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Saturday, March 25, 2006

Mounting fat32 partition/hard disk

I found this easy method somewhere online:

First find out what the partition is labelled as by performing fdisk -l

[root@localhost /]# fdisk -l

Disk /dev/sda: 120.0 GB, 120034123776 bytes
255 heads, 63 sectors/track, 14593 cylinders
Units = cylinders of 16065 * 512 = 8225280 bytes

Device Boot Start End Blocks Id System
/dev/sda1 * 1 2611 20972826 7 HPFS/NTFS
/dev/sda2 2612 3886 10241437+ 83 Linux
/dev/sda3 3887 5161 10241437+ 83 Linux
/dev/sda4 5162 14593 75762540 5 Extended
/dev/sda5 5162 8221 24579418+ b W95 FAT32
/dev/sda6 8222 11281 24579418+ b W95 FAT32
/dev/sda7 11282 14593 26603608+ b W95 FAT32

So sda5, 6 and 7 are my fat32 partitions. I need to mount those so that I can make use of them. The following method also mounts them at reboot so you only need to do this once.

Open /etc/fstab in any convenient editor.

In my case, I had to append the following at the end of the file:

/dev/sda5 /mnt/academics vfat users,owner,rw,umask=000 0 0
/dev/sda6 /mnt/media vfat users,owner,rw,umask=000 0 0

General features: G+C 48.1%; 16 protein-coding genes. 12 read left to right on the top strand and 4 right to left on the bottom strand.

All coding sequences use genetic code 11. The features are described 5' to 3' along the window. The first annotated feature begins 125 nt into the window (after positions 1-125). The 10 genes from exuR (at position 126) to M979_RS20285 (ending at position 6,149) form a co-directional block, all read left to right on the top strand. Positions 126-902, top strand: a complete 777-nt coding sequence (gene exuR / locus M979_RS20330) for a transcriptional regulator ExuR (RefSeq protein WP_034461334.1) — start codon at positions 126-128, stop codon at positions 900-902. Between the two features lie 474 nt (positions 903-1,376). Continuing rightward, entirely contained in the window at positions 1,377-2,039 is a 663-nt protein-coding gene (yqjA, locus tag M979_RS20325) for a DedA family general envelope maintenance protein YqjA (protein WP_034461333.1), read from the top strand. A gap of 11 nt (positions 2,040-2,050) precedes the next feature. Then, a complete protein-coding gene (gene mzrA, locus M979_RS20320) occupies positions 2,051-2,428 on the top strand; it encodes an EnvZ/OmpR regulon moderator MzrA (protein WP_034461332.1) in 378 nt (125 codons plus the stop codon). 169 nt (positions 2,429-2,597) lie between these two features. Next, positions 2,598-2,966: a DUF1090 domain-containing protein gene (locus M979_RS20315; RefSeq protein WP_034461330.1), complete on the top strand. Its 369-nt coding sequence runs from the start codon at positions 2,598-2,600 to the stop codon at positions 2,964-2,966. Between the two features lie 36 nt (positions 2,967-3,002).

/dev/sda7 /mnt/storage vfat users,owner,rw,umask=000 0 0

This gives all users read/write access to the three paritions. I decided to name them academics, media and storage. If you want only read access and no write access, change the "rw" to "ro".

Save the fstab file.

Next, you would like to create mount points for these partitions. I decided to have them under "/mnt". So:

[root@localhost /]# mkdir /mnt/academics
[root@localhost /]# mkdir /mnt/media
[root@localhost /]# mkdir /mnt/storage

And finally, automount:

[root@localhost /]# mount -a

The drives should be accessible now. Furthermore, they stay accessible after reboot. Enjoy.

Wednesday, March 15, 2006

SSH automatic reconnect on timeout

There may already be some builtin option that allows a client to reconnect when a timeout occurs but I was too lazy to look through the man pages. So I came up with line of bash commands that will do just that:

$ while [ 1 ]; do ssh user@host.domain; sleep 120; done

This will keep reconnecting to the host 120 seconds after a connection drops out for whatever reason. This is specially handy to make sure that a remote tunnel stays open. Right now I use it to reach a single host (A,http) on a remote private network from home (B) via another machine in the private network (C) and an intermediate SSH server (D):

  1. [user@C ~]$ while [ 1 ]; do ssh -R someport:A:80 user@D; sleep 120; done

  2. [user@B ~]$ ssh -L 80:localhost:someport user@D

  3. [root@B ~]# echo "    A" >> /etc/hosts

Now it is possible to type "http://A" and visit the site from B as easily as from within the remote private network.